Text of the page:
Four delicious Malay recipes to cook for Hari Raya

Every year, Diana works hard to prepare the dishes for her annual Hari Raya open house, no small feat given that she often cooks for up to 60 people.
Every year, Diana works hard to prepare the dishes for her annual Hari Raya open house, no small feat given that she often cooks for up to 60 people. PHOTO: THE STAR

(THE STAR) - In the large, spacious Davis home, there is a constant buzz of activity. Mum Rosdiana Sidi Davis, better known as Diana, is shepherding her children like a seasoned pro, simultaneously telling one child to change into a different set of clothes and another one to take the cat out of the house.

Through it all, she looks calm and beautiful – not even the tiniest bead of sweat trickles down her gorgeous face, as she navigates the daily chaos of running a household filled with four active children.

But busy as she is, Diana still makes it a point to cook for her family every single day. “Dinie and I recently sat down and came up with the household menu for the next four weeks. I have to plan everything in advance,” she says, motioning to her sweet 11-year-old daughter Dinie Karmila.

“It’s quite a logistical challenge with so many children. They go to three different schools, so there are pick-ups and drop-offs and cooking after all that!” chimes in husband Gerald Russell Davis.

In many ways, cooking comes naturally to Diana as she grew up with a mother who was an excellent cook and was put through the paces from the time she was 10.

“One of the first few things I learnt to cook was sambal ikan bilis and nasi goreng. When I was a bit older, about 12, I learnt how to make beehoon goreng – which I thought was one level higher,” she says, laughing.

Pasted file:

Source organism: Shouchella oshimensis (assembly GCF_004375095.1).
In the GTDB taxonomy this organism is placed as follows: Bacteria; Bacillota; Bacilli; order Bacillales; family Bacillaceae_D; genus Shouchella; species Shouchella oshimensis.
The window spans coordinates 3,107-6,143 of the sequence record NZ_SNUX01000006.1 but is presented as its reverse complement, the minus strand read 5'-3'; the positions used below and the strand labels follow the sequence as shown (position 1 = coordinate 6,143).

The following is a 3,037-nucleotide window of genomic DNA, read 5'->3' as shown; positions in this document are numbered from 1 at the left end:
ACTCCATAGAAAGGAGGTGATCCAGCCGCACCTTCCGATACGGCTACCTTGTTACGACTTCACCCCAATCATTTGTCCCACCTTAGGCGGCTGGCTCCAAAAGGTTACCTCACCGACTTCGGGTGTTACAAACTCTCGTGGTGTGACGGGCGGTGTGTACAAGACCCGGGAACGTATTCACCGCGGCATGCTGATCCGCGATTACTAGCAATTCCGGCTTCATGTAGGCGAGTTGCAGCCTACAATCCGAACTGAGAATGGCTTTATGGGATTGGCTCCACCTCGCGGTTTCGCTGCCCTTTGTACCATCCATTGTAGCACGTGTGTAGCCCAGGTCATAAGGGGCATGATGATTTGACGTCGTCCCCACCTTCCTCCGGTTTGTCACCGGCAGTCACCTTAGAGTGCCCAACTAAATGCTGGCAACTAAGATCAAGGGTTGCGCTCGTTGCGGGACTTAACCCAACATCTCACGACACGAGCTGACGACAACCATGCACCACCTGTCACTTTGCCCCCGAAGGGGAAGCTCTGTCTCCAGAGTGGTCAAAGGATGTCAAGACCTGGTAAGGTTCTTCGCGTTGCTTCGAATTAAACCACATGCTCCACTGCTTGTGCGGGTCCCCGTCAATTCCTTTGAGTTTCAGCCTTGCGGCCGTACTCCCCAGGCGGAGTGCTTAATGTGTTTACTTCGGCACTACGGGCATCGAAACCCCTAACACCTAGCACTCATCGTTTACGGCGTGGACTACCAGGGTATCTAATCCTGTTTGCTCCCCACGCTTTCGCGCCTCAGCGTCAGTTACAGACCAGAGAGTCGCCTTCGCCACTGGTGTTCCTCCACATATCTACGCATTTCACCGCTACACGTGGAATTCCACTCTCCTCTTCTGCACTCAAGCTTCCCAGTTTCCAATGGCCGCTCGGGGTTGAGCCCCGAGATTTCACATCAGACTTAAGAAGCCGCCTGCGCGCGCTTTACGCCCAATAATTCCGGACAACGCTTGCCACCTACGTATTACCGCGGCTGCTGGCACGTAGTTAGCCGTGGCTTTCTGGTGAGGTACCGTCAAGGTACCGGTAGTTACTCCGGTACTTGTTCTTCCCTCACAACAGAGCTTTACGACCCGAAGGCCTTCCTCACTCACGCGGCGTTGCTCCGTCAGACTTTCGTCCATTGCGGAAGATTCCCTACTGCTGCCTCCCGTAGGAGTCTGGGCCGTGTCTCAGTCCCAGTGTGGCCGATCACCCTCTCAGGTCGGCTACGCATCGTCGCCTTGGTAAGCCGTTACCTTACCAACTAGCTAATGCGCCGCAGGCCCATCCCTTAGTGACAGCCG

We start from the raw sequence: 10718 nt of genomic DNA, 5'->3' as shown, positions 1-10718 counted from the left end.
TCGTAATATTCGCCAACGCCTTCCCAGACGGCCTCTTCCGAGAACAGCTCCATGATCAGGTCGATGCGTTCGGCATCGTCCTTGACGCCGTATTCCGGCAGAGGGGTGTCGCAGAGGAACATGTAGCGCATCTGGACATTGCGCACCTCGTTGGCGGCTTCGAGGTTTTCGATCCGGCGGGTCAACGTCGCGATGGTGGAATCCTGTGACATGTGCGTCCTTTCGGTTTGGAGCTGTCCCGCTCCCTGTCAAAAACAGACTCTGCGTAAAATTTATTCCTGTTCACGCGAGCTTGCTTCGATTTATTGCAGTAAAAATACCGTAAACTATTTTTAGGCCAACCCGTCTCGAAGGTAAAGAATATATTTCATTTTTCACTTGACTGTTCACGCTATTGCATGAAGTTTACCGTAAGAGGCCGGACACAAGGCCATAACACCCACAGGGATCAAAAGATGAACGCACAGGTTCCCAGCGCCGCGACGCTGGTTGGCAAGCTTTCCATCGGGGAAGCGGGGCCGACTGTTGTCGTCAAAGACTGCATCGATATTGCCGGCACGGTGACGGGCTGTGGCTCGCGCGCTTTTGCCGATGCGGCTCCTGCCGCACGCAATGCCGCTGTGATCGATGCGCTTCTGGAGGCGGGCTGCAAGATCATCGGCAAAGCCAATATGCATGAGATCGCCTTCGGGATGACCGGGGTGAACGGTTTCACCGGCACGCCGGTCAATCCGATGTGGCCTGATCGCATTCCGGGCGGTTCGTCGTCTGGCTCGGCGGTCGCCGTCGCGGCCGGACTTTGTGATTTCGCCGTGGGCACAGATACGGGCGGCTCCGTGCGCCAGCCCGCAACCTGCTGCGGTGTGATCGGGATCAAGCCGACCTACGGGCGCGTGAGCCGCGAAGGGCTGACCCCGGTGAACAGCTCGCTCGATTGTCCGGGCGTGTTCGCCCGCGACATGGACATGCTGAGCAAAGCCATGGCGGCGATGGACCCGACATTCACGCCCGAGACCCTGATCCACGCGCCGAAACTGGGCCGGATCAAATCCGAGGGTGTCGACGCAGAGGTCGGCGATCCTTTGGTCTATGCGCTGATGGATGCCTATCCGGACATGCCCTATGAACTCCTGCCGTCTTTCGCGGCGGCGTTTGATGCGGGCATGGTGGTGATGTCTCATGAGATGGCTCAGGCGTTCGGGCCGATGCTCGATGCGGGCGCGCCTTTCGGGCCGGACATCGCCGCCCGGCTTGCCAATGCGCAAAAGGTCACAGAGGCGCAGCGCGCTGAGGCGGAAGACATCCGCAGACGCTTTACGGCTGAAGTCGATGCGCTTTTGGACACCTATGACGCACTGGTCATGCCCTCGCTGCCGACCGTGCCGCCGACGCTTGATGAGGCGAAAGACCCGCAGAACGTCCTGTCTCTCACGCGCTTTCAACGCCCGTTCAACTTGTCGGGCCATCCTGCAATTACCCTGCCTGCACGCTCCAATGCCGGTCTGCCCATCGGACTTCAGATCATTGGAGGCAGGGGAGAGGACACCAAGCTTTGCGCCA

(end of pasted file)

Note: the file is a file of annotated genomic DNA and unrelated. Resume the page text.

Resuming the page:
Come Hari Raya, Diana kicks her cooking up a notch, as the family hosts an annual open house for up to 60 people that she cooks exclusively for.

“A few years back, I started doing open houses, because my kids were all older, so I could cook for people and invite them. I normally cook alone, my helper helps me tidy up but I do everything else myself,” she says.

In putting together her Hari Raya menu, Diana looked to her mother for inspiration. “My mother is from Perak and she taught me how to make rendang tok, which I love because it has a different taste from other versions. And we must have rendang for Raya. Must have. Kalau tak ada rendang, tak ada Raya!” she exclaims.

 
 
 

Diana’s rendang tok is delicious – large beef chunks coated in a thick, aromatic dry gravy buoyed by a spicy undercurrent.

She also makes a fiery ayam sambal, based on a family recipe she inherited from her mother. “In our family, the sambal all tastes the same, it’s family-style. I have to have sambal for my Raya meal, that is a tradition – it’s not complete without it,” she says.